As will be appreciated, an IGAR call may be routed over the PSTN for reasons other than a call between subscribers. For example, a station in one network region can bridge onto a call appearance of a station in another network region, an incoming trunk in one network region is routed to a hunt group with agents in another network region, and an announcement or music source from one network region must be played to a party in another network region.
In one configuration, each network region is assigned one or more unique DID numbers (also referred to as an IGAR Listed Directory Number or LDN) that is dialed during set up of the call over the PSTN facilities. The IGAR LDN is a group-type number that is able to answer multiple calls and assign each call to a phantom IGAR user (that is commonly unrelated to the caller and callee). The LDN acts as a single DID number that may be dialed to reach any member of a set of subscribers located in a selected network region. This configuration in essence provides “virtual receptionist” or auto attendant that can direct a call without requiring the caller to dial a discrete DID number for each user. Typically, Automatic Route Selection or ARS or Automatic Alternate Routing or AAR is used to route a trunk (IGAR) call from one network region to the LDN extension administered for the other network region. In this manner, the gateway receiving an incoming IGAR call can determine, from the collected digits, that the call is directed to the LDN extension corresponding to the host network region.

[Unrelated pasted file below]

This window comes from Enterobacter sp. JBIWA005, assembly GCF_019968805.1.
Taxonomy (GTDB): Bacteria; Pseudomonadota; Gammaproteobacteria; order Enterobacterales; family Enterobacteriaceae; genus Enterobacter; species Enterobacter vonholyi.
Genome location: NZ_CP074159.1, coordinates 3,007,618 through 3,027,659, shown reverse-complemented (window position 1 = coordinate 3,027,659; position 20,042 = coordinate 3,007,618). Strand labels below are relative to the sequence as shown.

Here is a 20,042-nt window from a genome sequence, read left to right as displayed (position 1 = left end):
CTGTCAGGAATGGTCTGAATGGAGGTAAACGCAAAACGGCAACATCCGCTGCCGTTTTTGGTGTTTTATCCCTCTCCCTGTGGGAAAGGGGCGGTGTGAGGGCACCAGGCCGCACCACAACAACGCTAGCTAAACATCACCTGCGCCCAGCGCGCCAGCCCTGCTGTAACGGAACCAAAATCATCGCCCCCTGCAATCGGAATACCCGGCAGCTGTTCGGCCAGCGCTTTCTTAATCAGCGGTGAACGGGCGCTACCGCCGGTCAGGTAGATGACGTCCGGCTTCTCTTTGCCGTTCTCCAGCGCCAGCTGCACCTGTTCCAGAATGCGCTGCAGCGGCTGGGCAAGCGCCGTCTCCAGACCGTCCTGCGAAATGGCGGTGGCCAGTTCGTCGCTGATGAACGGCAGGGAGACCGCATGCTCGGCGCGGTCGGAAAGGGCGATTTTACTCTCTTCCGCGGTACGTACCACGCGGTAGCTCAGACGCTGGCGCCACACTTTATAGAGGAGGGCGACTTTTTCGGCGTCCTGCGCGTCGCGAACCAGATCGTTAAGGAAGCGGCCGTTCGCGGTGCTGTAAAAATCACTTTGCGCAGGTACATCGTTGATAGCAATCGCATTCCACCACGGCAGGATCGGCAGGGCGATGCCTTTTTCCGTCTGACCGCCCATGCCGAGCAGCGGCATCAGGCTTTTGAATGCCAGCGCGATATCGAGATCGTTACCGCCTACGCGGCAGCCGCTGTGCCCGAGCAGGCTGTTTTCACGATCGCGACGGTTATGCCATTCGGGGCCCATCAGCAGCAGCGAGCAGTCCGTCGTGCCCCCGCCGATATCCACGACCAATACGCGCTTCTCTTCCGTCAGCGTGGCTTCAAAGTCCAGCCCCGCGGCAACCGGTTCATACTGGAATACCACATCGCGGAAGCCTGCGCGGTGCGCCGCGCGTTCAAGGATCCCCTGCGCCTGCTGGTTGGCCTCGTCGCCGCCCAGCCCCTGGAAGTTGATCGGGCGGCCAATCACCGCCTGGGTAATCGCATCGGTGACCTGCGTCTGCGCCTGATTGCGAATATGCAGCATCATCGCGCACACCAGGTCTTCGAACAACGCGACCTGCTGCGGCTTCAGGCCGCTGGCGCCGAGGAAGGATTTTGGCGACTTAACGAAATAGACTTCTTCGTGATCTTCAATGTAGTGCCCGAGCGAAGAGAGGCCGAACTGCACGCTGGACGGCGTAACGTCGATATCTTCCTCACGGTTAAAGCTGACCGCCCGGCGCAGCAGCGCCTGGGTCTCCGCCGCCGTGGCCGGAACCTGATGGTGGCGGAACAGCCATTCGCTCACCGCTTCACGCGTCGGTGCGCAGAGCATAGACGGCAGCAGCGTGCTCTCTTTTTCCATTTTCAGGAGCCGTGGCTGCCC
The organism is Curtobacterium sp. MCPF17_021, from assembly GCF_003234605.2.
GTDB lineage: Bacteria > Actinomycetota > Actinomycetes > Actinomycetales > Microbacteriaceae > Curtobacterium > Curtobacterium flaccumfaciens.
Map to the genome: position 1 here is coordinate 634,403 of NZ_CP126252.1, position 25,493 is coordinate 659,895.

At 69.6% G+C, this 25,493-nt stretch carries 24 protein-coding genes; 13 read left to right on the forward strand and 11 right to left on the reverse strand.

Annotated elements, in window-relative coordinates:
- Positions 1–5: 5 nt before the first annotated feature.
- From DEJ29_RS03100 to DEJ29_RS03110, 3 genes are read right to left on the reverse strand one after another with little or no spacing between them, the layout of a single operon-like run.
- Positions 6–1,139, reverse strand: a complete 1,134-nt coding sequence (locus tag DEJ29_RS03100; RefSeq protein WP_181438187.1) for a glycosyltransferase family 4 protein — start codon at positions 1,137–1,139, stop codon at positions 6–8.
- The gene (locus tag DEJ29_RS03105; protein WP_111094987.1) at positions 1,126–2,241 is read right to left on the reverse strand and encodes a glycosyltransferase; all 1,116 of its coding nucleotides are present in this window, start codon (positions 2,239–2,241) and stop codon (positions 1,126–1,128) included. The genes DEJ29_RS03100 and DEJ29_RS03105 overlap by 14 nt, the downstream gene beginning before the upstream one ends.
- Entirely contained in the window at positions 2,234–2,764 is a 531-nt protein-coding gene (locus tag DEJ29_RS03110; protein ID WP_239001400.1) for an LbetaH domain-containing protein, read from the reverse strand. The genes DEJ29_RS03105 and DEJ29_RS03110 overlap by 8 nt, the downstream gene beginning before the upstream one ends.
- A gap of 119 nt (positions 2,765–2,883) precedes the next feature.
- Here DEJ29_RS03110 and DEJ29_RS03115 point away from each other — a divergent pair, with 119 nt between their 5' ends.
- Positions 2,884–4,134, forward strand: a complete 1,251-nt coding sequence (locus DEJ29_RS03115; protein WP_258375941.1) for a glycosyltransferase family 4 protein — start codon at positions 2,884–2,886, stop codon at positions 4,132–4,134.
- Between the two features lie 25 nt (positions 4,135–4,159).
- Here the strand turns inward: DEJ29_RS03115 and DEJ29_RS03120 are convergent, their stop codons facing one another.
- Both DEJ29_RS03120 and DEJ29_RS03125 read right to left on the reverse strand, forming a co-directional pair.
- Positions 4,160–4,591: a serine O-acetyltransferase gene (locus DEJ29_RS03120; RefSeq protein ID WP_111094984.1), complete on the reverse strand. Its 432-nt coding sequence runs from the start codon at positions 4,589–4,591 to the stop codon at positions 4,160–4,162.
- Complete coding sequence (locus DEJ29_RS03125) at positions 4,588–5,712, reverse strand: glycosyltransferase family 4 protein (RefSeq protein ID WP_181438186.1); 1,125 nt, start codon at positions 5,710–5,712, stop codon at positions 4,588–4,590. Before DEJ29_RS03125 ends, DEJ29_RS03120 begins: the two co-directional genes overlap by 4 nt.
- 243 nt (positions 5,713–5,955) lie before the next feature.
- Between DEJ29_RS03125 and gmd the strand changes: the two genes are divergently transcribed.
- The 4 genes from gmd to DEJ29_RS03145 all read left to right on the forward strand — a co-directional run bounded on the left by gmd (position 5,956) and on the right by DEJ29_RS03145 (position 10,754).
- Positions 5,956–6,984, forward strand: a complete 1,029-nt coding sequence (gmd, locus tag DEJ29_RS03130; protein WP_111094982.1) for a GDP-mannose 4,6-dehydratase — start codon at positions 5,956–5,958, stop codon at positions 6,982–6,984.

A trunk inter-gateway connection is commonly selected from the cache when at least one of the two trunks defining the inter-gateway connection is selected such as by ARS routing as noted above, and the other end of the trunk inter-gateway connection terminates in the desired far-end network region. If a trunk is needed between two network regions and no trunk is currently available due to a network region maximum trunk limit being exceeded and if a trunk inter-gateway between that network region and another network region is available in the cache, the cached trunk inter-gateway connection may be dropped and the newly available outgoing trunk used to set up the trunk inter-gateway connection.